The Miami Customs District is accustomed to setting new trade records year after year, but commerce through South Florida has faltered during the past two years, and trade experts say things won't improve in 2015.
“It’s going to be a very tough first half of the year,” said John Price, managing director of Americas Market Intelligence at a Trade Connections event in Doral on Friday that was organized by WorldCity.
Friday was a busy day in South Florida trade circles. Assistant Secretary of State for Economic and Business Affairs Charles Rivkin also was in town, meeting with local business leaders and PortMiami executives to push the Obama administration’s trade agenda.
Last year, trade through the Miami district, which covers airports and seaports from Palm Beach to Key West, fell 3.89 percent to $115.93 billion, after dropping by 3.3 percent in 2013.
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Price said he expects the numbers to be “even more dramatically negative in 2015.”
Why? Think the declining price of metals, lower oil prices and a stronger dollar that has cut into import demand in some countries.
Back in 2012, gold was the top import and export of the Miami district, but the price of gold has dropped and the value of gold imports and exports in 2014 showed double-digit declines.
Weak metal prices are expected to continue this year, Price said. And Brazil, which is perennially South Florida’s top trading partner, has economic problems. On Friday, Brazil’s currency, the real, dipped to a 10-year low of 2.8795 per dollar.
Brazilians’ free-spending ways in recent years have made them the top-spending international visitors to South Florida and Brazil has had a steady appetite for high-tech imports.
But Price said, “The Brazilians are tapped out” due to overspending and easy access to credit. “Brazilians are going to export much less of the high-tech products that move through Miami,” he said.
In general, Price said, the economies of Mexico and Central American and Caribbean nations, which are more tied to a recovering U.S. economy, will increase import levels this year.
But he pointed out that the Miami district is not a gateway for Mexico trade — although it is for commerce with Central America and the Caribbean. Customs districts that handle high volumes of trade with Mexico, such as Los Angeles and Laredo, showed growth last year.
Carlos Cubias, vice president of UPS’ U.S.-Mexico Trade Lane, said he sees Brazil, Colombia, and Chile as growth markets for UPS.
“Sometimes I wonder where Brazil is going,” Cubias said. But he added that its sheer size makes the Brazilian market too big to ignore.
The Miami Customs District, said Cubias, “should have interest in doing more with what comes off the ships.” He suggested more emphasis on warehousing and final assembly of products.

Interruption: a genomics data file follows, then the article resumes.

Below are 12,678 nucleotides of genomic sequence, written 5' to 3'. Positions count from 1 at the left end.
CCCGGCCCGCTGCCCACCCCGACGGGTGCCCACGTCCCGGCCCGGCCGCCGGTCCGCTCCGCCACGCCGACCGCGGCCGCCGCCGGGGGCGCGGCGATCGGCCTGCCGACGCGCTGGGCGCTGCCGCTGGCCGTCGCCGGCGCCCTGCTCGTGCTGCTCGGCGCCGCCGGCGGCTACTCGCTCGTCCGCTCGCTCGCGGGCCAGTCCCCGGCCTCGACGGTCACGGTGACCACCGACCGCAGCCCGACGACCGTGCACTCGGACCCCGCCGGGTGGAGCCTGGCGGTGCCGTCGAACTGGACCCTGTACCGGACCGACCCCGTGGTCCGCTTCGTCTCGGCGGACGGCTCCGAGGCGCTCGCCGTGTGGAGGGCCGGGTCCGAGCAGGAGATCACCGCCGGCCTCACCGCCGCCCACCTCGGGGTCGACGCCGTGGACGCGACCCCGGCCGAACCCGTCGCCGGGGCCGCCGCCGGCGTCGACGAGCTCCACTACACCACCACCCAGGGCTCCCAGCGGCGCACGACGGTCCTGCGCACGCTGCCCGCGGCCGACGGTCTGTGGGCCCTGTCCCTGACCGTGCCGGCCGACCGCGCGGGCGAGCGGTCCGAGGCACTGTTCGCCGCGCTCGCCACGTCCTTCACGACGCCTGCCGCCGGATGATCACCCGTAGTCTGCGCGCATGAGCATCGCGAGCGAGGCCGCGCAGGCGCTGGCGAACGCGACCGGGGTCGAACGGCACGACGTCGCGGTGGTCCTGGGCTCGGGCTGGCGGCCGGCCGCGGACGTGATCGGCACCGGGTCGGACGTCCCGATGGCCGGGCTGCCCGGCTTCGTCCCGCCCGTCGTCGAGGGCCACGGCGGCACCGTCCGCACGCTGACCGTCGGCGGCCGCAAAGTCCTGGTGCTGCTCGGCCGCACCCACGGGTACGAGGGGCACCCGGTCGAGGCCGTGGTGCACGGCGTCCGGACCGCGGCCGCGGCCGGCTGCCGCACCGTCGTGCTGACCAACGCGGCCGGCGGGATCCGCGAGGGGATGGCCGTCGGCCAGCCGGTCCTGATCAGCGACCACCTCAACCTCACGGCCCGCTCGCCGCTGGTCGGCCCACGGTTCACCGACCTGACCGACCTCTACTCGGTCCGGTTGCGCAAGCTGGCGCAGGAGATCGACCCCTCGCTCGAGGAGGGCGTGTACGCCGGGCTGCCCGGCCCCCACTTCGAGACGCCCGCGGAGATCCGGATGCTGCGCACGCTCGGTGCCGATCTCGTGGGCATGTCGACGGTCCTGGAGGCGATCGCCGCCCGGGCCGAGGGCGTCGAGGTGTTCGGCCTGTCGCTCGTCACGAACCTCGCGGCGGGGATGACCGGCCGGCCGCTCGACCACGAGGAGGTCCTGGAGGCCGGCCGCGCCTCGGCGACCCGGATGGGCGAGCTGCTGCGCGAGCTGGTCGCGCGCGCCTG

“It feels like we’re content with just unloading the ships,” he said. “If we create business, we create jobs and some of them are pretty good jobs.”
Rivkin said that the two trade pacts the United States is negotiating — the Trans-Pacific Partnership (TPP) with Asia-Pacific countries and the Transatlantic Trade and Investment Partnership (TTIP), a trade deal with the European Union — are also about jobs.
U.S. free trade agreements with 20 countries account for $22.8 billion, or 37 percent of Florida’s exports, and Florida exports supported an estimated 275,000 jobs in 2013, according to the Bureau of Economic and Business Affairs.
But South Florida’s trade tends to be North-South. No European countries are among South Florida’s top trading partners. And Chile, Peru and Canada are the only TPP members that fall in the Top 10 of the Miami district’s trading partners.
Rivkin said he agrees with PortMiami Director Juan Kuryla’s assessment that the port’s trade with Asia will greatly increase once the port’s dredging project to accommodate larger post-Panamax ships and the expansion of the Panama Canal are complete.
Small and medium-sized enterprises, which are so prolific in South Florida, he said have the most to gain if the new trade deals win approval. Smaller companies generally don’t have the resources or are unclear about the rules for navigating international trade, Rivkin said. Completed trade deals would help make the rules clearer for them, he said.
Rivkin said the United States hoped to close TPP negotiations first, and then TTIP, but he said the emphasis was on getting quality agreements, rather than the timing.
He called the two potential trade pacts once-in-a-generation opportunities to set the rules and push environmental and labor standards as high as possible. “If we don’t [set the rules] someone else will and they may not be to our standards,” Rivkin said.